Suprasorb G is a smart, dynamic hydrogel dressing, designed to manage moisture and wound pain while gently removing necrotic tissue. Its cooling and soothing effect provides wound pain relief for the patient.
A Hydrogel: high water content, approx. 70%; acrylic polymers, approx. 30%
B Transparent carrier film made from polyethylene
C White application aid made from polyethylene
D Blue carrier grid made from polyethylene
- Outer film layer is impermeable to bacteria
- Absorbs exudate, wound debris, MMPs, and cytokines into the dynamic hydrogel matrix
- Donates moisture to rehydrate dry areas, support moist wound healing, and support autolytic debridement
Smart moisture management
Suprasorb G is an ionic hydrogel dressing with a highly dynamic fluid management capacity. Suprasorb G satisfies changing hydration needs of the wound by donating moisture to a dry wound and absorbing exudate from wet wounds.
Cooling pain relief
Suprasorb G reduces pain by cooling inflamed tissue, soothing irritated skin, and bathing the nerve endings in a moist environment 1)
Gentle autolytic debridement
In addition to reducing wound pain, Suprasorb G contributes to wound bed preparation by generating and maintaining the appropriate moisture level for autolytic debridement and granulation. Autolytic debridement has been shown to remove barriers to wound healing such as necrosis, slough, fibrin and biofilm, and to reduce time to healing. Wound debris softened by Suprasorb G is far more readily removed during dressing changes and through cleansing or mechanical debridement with virtually painless Debrisoft and Debrisoft Lolly selective debriding products.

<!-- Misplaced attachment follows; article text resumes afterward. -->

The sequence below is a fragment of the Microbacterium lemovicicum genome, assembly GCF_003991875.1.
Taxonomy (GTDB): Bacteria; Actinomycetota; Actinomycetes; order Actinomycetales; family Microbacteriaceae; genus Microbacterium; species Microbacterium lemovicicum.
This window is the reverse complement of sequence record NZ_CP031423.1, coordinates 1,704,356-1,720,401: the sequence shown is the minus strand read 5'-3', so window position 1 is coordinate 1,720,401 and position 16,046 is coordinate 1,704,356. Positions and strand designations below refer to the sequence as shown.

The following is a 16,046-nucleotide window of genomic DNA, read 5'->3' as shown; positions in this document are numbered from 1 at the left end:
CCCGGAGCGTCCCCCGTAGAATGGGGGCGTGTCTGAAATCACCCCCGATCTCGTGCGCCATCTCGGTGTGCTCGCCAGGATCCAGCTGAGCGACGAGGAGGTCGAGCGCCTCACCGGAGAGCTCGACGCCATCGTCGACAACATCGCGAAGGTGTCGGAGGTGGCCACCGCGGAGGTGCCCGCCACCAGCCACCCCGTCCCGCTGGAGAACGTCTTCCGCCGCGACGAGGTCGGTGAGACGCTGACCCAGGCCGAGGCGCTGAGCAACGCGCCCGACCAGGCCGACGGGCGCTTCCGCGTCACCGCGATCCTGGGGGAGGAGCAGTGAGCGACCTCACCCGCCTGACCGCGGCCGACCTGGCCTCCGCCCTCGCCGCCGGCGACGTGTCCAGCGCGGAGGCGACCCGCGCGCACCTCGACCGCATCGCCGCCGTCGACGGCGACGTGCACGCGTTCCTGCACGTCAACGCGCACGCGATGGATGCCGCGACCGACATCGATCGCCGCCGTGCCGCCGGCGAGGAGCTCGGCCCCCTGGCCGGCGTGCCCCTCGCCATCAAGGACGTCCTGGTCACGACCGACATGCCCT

|Size||Item No.||Shipping Units (per box/case)|
|5 cm x 6.5 cm (2ʺ x 2.5ʺ)||33630||5/400|
|10 cm x 10 cm (4ʺ x 4ʺ)||33631||5/150|
|20 cm x 20 cm (8ʺ x 8ʺ)||33632||3/60|
Fields of application
Suprasorb G is indicated for the management of dry to moderately exuding chronic and acute wounds, including but not limited to:
- Venous leg ulcers, including under compression
- Diabetic foot ulcers
- Arterial ulcers
- Moderate burns including radiotherapy burns
- Skin tears
- Malignant wounds and palliative care
- Extravasation injury
Hampton, S., (2004) “Comparing local (controlled) and national (uncontrolled) evaluations of ActiFormCool”, Poster Presentation: Wounds UK conference, Harrogate, November 2004.